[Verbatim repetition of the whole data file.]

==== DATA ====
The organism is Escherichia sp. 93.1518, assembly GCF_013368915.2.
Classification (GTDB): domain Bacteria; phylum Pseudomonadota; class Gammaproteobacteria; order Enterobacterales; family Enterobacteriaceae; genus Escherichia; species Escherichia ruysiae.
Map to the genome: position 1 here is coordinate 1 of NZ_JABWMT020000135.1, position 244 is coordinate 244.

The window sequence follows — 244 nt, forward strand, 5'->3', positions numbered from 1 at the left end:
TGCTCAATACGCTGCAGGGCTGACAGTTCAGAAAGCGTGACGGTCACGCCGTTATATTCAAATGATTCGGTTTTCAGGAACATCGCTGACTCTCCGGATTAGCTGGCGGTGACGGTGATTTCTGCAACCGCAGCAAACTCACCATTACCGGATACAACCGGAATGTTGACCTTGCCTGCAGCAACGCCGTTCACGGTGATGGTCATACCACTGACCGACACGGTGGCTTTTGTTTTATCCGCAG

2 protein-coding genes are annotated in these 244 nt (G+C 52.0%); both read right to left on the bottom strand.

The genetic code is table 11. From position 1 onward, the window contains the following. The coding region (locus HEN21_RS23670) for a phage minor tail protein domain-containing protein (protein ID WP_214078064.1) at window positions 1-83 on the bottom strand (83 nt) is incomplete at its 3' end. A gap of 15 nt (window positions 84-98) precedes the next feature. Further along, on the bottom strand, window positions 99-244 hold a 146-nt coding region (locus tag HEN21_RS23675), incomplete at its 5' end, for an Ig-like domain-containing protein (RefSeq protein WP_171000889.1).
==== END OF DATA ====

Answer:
The organism is Escherichia sp. 93.1518, assembly GCF_013368915.2.
Classification (GTDB): domain Bacteria; phylum Pseudomonadota; class Gammaproteobacteria; order Enterobacterales; family Enterobacteriaceae; genus Escherichia; species Escherichia ruysiae.
Map to the genome: position 1 here is coordinate 1 of NZ_JABWMT020000135.1, position 244 is coordinate 244.

The window sequence follows — 244 nt, forward strand, 5'->3', positions numbered from 1 at the left end:
TGCTCAATACGCTGCAGGGCTGACAGTTCAGAAAGCGTGACGGTCACGCCGTTATATTCAAATGATTCGGTTTTCAGGAACATCGCTGACTCTCCGGATTAGCTGGCGGTGACGGTGATTTCTGCAACCGCAGCAAACTCACCATTACCGGATACAACCGGAATGTTGACCTTGCCTGCAGCAACGCCGTTCACGGTGATGGTCATACCACTGACCGACACGGTGGCTTTTGTTTTATCCGCAG

2 protein-coding genes are annotated in these 244 nt (G+C 52.0%); both read right to left on the bottom strand.

The genetic code is table 11. From position 1 onward, the window contains the following. The coding region (locus HEN21_RS23670) for a phage minor tail protein domain-containing protein (protein ID WP_214078064.1) at window positions 1-83 on the bottom strand (83 nt) is incomplete at its 3' end. A gap of 15 nt (window positions 84-98) precedes the next feature. Further along, on the bottom strand, window positions 99-244 hold a 146-nt coding region (locus tag HEN21_RS23675), incomplete at its 5' end, for an Ig-like domain-containing protein (RefSeq protein WP_171000889.1).